Saudis Take Extra Burden of Oil Cuts as OPEC+ Curbs Supply

OPEC+ reached an agreement to curb supply over the next two months, with Saudi Arabia carrying a greater burden of oil-output cuts while others hold steady or make small increases.

The deal, which emerged after two days of talks, makes for a tighter market than traders had been anticipating and sent crude surging to a 10-month high in New York. It appeared to give most members of OPEC+ what they wanted — the additional price support desired by Saudi Arabia and the production boost Russia had been pushing.

Saudi Arabia will make an extra reduction of more than 400,000 barrels a day in February and March, delegates said, asking not to be named because the information was private. That more than offsets the combined 75,000 barrel-a-day increase Russia and Kazakhstan will be allowed to make in each of those months, according to a draft communique that was seen by Bloomberg.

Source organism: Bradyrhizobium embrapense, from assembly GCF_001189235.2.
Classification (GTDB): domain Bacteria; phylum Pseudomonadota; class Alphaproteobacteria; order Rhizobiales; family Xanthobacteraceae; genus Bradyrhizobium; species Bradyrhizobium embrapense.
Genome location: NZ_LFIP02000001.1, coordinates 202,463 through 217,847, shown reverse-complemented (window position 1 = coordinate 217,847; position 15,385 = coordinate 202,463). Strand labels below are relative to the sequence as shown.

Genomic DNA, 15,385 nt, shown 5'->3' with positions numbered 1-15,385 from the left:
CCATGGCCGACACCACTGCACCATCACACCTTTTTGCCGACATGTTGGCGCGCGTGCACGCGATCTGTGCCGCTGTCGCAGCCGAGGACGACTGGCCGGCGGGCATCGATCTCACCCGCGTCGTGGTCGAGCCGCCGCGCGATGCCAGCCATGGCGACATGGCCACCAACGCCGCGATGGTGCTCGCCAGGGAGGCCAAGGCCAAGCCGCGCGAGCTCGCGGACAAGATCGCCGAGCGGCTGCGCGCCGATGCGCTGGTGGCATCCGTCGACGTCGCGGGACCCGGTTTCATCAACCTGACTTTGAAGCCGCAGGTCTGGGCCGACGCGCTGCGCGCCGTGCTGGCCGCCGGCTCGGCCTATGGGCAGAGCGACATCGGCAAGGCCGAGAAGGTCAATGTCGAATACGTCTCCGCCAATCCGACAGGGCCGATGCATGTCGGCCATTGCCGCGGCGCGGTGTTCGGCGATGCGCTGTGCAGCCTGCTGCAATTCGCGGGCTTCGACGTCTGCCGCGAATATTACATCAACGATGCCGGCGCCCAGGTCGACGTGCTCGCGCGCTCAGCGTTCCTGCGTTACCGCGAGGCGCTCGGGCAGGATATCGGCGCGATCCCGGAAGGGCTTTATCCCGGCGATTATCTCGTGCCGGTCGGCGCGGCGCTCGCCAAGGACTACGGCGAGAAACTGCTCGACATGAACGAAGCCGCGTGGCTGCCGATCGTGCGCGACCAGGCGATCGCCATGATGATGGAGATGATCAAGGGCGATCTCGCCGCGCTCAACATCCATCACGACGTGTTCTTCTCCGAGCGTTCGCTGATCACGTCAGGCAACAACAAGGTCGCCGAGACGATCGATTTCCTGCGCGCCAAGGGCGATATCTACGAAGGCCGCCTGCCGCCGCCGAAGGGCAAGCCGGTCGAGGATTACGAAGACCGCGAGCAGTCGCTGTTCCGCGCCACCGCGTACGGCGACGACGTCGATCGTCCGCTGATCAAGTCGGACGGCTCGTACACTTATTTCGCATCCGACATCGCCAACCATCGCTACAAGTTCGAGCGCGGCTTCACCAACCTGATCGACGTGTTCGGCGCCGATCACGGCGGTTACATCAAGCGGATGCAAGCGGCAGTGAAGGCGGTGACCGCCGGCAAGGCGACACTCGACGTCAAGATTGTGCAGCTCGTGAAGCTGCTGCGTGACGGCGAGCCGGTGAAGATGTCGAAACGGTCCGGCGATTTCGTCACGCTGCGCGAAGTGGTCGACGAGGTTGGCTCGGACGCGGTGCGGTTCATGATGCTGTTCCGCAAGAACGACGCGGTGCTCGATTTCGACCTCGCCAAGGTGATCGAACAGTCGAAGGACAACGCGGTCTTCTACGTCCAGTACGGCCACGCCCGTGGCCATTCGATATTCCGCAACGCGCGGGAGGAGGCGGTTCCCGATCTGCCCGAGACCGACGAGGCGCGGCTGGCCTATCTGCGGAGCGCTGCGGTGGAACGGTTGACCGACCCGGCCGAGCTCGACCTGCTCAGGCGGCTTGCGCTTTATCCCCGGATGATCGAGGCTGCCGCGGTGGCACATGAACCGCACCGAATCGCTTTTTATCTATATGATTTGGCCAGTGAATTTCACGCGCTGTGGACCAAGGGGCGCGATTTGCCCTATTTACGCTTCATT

The rest of the Organization of Petroleum Exporting Countries and its allies will hold their output steady in February and March, according to the communique.

The agreement means the global market will get less supply than traders had been expecting prior to this week. The OPEC+ meeting opened on Monday with a proposal from Russia for a 500,000 barrel a day output hike next month, which was opposed by most other members. The alliance had been scheduled to discuss similar-sized increases in March and April, but that plan has been superseded by the latest accord.

Oil prices surged, with West Texas Intermediate crude jumping as much as 5.1% to $50.05 a barrel in New York, the highest since Feb. 26.

— With assistance by Dina Khrennikova, and Olga Tanas

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